On Wednesday, November 29, the Food and Drug Administration’s independent Arthritis Advisory Committee met to discuss the safety and efficacy of celecoxib, a nonsteriodal anti-inflammatory drug (COX-2 inhibitor). Celecoxib is marketed as Celebrex stuby Pfizer, Inc. The FDA approved the drug for use in adults with osteoarthritis and rheumatoid arthritis in 1998. Now, Pfizer has submitted the current application being discussed by the advisory committee for the indication of the relief of the signs and symptoms of juvenile rheumatoid arthritis in patients 2 years and older.
Today, arthritis-related websites are reporting that the FDA Arthritis Advisory Committee voted 15-1 to recommend FDA approval of Celebrex as a treatment option for JRA, based on data showing Celebrex was effective for the condition. The committee first voted 8-7 with one abstention that data did not conclude Celebrex was safe for children with arthritis. Despite long-term safety concerns, the committee ultimately recommended approval because they felt benefits of the drug outweigh the cardiovascular risks.
Before the Advisory Committee meeting yesterday, there was speculation in the industry and reports by the Associated Press that Pfizer may not have been able to convince the FDA that Celebrex should receive expanded approval to treat children with JRA. The AP mentioned FDA review documents that question whether the drug works for the pediatric disease. (At the time of writing this I was unable to locate those FDA documents on either the FDA website or elsewhere on the internet.) The advisory committee gives advice to the FDA and will make a recommendation as to whether Celebrex should be approved for children. The FDA usually follows the advice of its advisory committee, but is not required to do so.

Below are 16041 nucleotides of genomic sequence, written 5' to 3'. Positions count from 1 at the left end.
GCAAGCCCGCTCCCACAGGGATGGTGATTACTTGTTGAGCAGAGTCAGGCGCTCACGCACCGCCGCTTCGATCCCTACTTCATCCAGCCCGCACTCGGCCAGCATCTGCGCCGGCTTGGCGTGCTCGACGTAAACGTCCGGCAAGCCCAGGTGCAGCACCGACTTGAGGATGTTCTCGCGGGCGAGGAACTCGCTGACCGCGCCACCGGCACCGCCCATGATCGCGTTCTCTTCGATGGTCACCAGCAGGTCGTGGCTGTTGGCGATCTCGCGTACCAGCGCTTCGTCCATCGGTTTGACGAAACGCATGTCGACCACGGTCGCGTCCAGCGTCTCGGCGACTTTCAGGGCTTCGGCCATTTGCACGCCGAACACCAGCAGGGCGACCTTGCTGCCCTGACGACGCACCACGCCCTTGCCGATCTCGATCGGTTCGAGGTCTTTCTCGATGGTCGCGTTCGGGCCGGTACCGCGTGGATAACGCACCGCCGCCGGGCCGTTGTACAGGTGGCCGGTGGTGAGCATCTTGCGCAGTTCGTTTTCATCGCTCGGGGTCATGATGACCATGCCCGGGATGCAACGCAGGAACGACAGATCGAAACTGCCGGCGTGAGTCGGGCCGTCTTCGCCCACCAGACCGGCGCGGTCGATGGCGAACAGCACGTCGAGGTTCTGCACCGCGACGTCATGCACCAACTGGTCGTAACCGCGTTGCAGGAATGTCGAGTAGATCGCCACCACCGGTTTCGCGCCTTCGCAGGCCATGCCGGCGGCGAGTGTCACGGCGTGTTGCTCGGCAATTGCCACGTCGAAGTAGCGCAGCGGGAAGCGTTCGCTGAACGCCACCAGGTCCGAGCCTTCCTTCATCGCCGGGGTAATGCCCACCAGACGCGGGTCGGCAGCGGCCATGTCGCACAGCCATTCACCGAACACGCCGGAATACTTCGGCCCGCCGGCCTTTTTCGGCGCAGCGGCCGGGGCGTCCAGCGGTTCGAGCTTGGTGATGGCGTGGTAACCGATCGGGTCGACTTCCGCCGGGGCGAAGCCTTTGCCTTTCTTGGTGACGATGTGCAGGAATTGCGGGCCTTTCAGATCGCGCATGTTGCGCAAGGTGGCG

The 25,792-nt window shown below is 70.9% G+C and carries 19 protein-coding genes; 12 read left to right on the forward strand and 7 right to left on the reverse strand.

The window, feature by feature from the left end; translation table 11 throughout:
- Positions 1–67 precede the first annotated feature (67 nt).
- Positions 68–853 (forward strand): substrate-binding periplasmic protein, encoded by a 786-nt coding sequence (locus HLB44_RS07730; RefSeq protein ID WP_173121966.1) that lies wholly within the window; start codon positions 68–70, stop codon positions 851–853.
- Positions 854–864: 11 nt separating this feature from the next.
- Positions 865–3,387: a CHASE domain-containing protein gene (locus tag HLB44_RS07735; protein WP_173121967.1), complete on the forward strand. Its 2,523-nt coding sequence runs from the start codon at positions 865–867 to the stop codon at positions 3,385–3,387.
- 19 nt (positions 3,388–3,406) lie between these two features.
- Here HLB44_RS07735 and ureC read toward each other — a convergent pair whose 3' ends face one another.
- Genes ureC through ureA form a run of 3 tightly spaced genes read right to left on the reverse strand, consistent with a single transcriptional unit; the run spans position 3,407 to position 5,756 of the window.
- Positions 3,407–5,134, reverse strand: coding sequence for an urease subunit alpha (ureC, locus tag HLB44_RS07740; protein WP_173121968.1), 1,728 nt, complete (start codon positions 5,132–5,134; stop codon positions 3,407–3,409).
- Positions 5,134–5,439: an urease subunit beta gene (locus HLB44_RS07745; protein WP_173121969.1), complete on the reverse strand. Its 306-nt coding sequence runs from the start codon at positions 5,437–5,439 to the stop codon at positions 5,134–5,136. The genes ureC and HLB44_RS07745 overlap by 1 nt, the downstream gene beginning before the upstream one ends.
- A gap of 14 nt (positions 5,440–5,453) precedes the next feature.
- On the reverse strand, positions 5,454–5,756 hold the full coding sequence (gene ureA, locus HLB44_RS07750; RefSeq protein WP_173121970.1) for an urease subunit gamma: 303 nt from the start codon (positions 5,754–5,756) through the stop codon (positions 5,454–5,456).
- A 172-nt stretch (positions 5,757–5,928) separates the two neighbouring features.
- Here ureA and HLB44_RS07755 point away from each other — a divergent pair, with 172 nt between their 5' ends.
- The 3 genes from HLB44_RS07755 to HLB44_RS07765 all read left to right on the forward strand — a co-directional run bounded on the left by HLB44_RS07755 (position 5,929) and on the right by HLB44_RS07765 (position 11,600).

Celebrex is the only member of the cox-2 inhibitor class of drugs (which also includes drugs such as Vioxx and Bextra) that was not withdrawn from the market over research showing that they elevate the risk of heart attacks and strokes in adults. Prior research studying Celebrex as a possible way to prevent cancer in adults showed that taking 400 milligrams of the drug twice a day tripled the risk of having a heart attack, stroke, or heart failure, and of dying from other cardiovascular causes. In 2005, Pfizer released the results of an Alzheimer's prevention trial Pfizer finished in 2000, which also showed increased cardiovascular risk with Celebrex. And according to another study published separately this year, patients recovering from heart attacks who then took Celebrex had nearly double the risk of dying and a 1.5 -fold increased risk of having another attack. In 2004, the NIH ended its studies of Celebrex as a treatment for cancer because of the cardiovascular side effects of the drug. The FDA subsequently requested that Pfizer stop its consumer-directed ads for Celebrex, which the company did in December 2004. However, Pfizer resumed running print ads again for it last February.
In its application, Pfizer acknowledged the risk, but also provided results of a study showing that Celebrex, works just as well as naproxen in treating young rheumatoid arthritis patients and is gentler on the stomach than naproxen. However, the Associated Press article printed in the Boston Globe online quotes the FDA as being concerned that limitations to the dy's design "raise questions about whether it provides adequate evidence of efficacy of celecoxib" in the children's disease. The agency reviewers are also concerned with the cardiovascular risks of long-term use of the drug in children, and suggest that more study is needed.
The AP article states that children account for less than half of 1 percent of the prescriptions dispensed for Celebrex. While some physicians do prescribe Celebrex for JRA, “surveys suggest orthopedic surgeons are the most common prescribers of the drug for kids, typically to treat sprains and injuries,” the FDA said.
What are your thoughts on the FDA Arthritis Advisory Committee voting to approve Celebrex for use in children? Share your view on the RA Message Boards.
Published On: December 01, 2006